3. Great question! I am at a spot now where I am struggling where to let go a little. My oldest is 15 and I am trying to give him some space without being an irresponsible parent. If he were 18, he would be an adult and I would have no say but would be confident that I did my job as a parent to raise him in the right way. At 17, I wouldn’t allow him to go just yet. To be completely hypocritical, and admit so, I would protest my daughter’s trip to the bitter end – even at the age of 18. She is only 12 now and I can’t imagine her being mature enough to make the proper decisions. I can only hope that I do my job as her mom and she matures and becomes more responsible by that age.

    1. Interesting that you are admitting to having a little double standard. I wonder if I have it, since I only have a son. He is only 11-years old, but I trust him and the friends he has in his inner sanctum. He sees my husband going on annual golf trips with his buddies. I go on trips with friends (when we can organize things). It’ll be interesting to see what happens when we land there. I like to think I would trust him and his critical-thinking skills. I’ll get back to you in 2017.

  4. It would very much depend on *which* friends he/she wanted to go with!

    With some friends, the answer would be a flat-out “no.” With others, it would be a conditional “yes.”

    I didn’t make trips like that, though my husband went to Jamaica for spring break one year, “with friends.”

  5. There is no way I’d let my teenage kid go alone with friends. Even though I’m a college student right now, I don’t think it’d be a good idea to let kids go beyond a parent’s reach with each other. Sure they’ll learn some valuable life lessons, but at perhaps a very high expense. If you’re a parent you should be able to rescue your kid and I think your example shows how an experience can go right, but couldn’t you also have had a similar burst of independence by driving a couple hours?

    1. Hi Alexander! What an interesting answer. I think your answer speaks to this big ole fear that is happening in America today which wasn‘t happening in 1985. My parents were not worried. None of our parents were. We had a place to go to get out of the winter chill, tickets were cheap, flying was easy. Terrorism? That had never happened on U.S. soil. We didn’t have cell phones or texting, but our parents trusted us, so they let us go. Can you imagine it? They knew we were going to college in two months. So what is the difference?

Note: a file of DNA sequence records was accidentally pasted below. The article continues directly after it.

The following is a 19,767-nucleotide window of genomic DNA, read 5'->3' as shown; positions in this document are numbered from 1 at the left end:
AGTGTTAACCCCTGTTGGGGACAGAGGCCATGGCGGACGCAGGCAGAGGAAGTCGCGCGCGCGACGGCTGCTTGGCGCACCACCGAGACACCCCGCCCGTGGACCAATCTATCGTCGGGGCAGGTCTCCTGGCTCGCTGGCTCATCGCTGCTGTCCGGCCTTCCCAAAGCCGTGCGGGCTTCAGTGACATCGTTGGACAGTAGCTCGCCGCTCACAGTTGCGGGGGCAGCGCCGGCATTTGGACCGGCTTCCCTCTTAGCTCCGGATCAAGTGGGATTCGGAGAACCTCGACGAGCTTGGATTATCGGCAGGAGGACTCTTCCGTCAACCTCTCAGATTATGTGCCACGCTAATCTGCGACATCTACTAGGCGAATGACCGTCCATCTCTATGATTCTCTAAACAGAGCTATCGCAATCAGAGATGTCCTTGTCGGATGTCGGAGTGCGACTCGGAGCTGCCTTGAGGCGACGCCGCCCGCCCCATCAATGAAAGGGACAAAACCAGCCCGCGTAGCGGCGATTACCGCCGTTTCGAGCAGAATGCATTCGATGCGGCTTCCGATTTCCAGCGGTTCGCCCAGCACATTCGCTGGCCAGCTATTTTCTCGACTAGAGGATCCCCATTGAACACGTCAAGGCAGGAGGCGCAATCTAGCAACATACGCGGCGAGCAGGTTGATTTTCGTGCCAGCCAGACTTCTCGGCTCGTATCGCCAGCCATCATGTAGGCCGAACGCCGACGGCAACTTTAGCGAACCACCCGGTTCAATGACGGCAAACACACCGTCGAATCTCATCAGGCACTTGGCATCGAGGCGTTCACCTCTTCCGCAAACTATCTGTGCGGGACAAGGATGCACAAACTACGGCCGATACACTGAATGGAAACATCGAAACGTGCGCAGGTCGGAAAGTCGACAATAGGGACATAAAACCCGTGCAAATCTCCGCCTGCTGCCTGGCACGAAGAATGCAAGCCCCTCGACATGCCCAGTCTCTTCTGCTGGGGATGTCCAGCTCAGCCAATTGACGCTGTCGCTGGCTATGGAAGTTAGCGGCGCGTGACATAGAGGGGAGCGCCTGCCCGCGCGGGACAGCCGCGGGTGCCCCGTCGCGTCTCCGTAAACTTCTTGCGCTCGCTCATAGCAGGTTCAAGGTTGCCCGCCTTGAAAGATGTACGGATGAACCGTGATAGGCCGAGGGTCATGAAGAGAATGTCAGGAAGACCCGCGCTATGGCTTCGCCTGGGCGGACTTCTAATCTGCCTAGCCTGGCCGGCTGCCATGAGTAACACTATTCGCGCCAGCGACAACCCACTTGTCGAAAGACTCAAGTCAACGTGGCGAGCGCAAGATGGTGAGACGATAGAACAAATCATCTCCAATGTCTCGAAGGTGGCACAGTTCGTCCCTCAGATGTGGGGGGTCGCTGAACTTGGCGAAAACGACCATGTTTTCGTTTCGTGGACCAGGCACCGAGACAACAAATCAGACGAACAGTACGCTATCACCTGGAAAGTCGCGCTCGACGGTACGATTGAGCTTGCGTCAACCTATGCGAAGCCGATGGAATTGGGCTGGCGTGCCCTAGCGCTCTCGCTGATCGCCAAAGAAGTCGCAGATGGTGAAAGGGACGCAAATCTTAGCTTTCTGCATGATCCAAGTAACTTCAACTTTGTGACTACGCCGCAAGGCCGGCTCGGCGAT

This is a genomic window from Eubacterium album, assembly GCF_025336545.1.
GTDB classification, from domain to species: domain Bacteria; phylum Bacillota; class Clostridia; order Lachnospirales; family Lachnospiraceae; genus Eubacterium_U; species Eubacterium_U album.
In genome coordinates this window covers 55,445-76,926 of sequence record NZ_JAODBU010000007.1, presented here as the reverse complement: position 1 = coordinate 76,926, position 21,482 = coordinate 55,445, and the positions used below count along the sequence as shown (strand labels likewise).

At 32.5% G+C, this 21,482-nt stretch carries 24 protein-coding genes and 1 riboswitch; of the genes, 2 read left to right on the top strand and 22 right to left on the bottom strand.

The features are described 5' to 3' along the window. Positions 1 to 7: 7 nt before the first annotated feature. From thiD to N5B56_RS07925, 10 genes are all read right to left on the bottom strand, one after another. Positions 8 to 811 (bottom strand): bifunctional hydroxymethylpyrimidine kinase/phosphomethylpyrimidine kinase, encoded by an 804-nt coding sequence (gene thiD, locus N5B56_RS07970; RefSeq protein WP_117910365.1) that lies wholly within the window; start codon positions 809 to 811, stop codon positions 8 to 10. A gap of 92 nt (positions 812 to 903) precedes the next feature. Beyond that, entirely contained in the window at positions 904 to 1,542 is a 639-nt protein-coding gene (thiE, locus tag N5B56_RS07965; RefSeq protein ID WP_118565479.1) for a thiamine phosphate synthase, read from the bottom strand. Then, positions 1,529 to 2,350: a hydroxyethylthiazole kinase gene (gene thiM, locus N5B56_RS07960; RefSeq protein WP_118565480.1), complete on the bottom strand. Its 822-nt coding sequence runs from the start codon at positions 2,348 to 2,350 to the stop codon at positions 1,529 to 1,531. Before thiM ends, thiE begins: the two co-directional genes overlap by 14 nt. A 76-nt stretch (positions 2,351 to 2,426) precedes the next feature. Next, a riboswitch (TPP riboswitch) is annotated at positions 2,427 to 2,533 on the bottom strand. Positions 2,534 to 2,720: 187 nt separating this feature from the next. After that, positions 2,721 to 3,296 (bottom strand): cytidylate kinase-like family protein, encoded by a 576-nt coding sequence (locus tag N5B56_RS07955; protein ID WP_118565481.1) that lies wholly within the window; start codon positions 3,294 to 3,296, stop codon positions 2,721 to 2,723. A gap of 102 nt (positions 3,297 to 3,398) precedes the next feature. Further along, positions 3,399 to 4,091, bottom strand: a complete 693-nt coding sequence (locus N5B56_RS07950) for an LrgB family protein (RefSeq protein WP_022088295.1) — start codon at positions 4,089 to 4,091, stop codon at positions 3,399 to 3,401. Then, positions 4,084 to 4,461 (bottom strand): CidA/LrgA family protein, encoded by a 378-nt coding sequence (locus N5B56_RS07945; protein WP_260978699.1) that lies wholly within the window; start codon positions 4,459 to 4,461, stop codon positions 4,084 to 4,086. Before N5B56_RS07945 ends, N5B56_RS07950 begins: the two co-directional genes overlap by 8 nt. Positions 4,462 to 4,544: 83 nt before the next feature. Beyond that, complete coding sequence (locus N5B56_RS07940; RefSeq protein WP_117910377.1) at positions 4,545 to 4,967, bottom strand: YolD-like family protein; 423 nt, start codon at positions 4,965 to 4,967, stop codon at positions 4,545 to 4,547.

At what age were you allowed to go “beyond a parent’s reach” with others? Obviously, you are in college. Your parents let you go away to college, right? (Unless, you live at home and are commuting…)

      I’m wondering why your mind went immediately to “rescue.” Seriously, I’m curious.

  6. Condition-filled: Yes.

    I love the idea of a girl’s week/weekend for bonding. Fort Lauderdale? Not so much. I was there for Spring Break when I was 15. (When it was super cool!) And also, when I was 17, 18, & 20.

    If your child is truly going for a bonding event with pals they don’t need to be in the hippest, wildest, drunken locale. So, I will not be funding any trips, at any age, for any child, in Mexico, Florida, California, etc.

    And, I too have a double-standard. Generally, women are taken advantage of more than men; they do not have the same tolerance for alcohol, and they are not as physically strong as men. Those are just the facts.

    Yes, you can get drugs, get drunk and do stupid things on campus too. But, the whole idea of Spring Break in Ft. Lauderdale (& nowadays in Mexico) is to participate in all those activities. Good girls may not have done (or do) them, but I am sure the temptation, the ease of access, and the encouragement is far greater when in those environments.

    Simply put, the atmosphere elevates the risk.

  7. Uh, NO! When I was 18, two friends and I went Euro-railing for 6 weeks. We basically hopped trains all around Europe with no itinerary in mind and very little money. It was awesome but I don’t think I’d ever let me kids do the same thing! Memories that I thought were adventorous now look horrifying when viewed through my mom filter. Sad to say, I think things are different today. My kids will have the pleasure of traveling with me. (Poor things!) 🙂

    Thanks for the post,

    1. Listen to you! You had these awesome adventures! Crazy times! (Me too! 😉 ) They are stories that made me who I am today. When do our kids get to have those moments? On family vacations?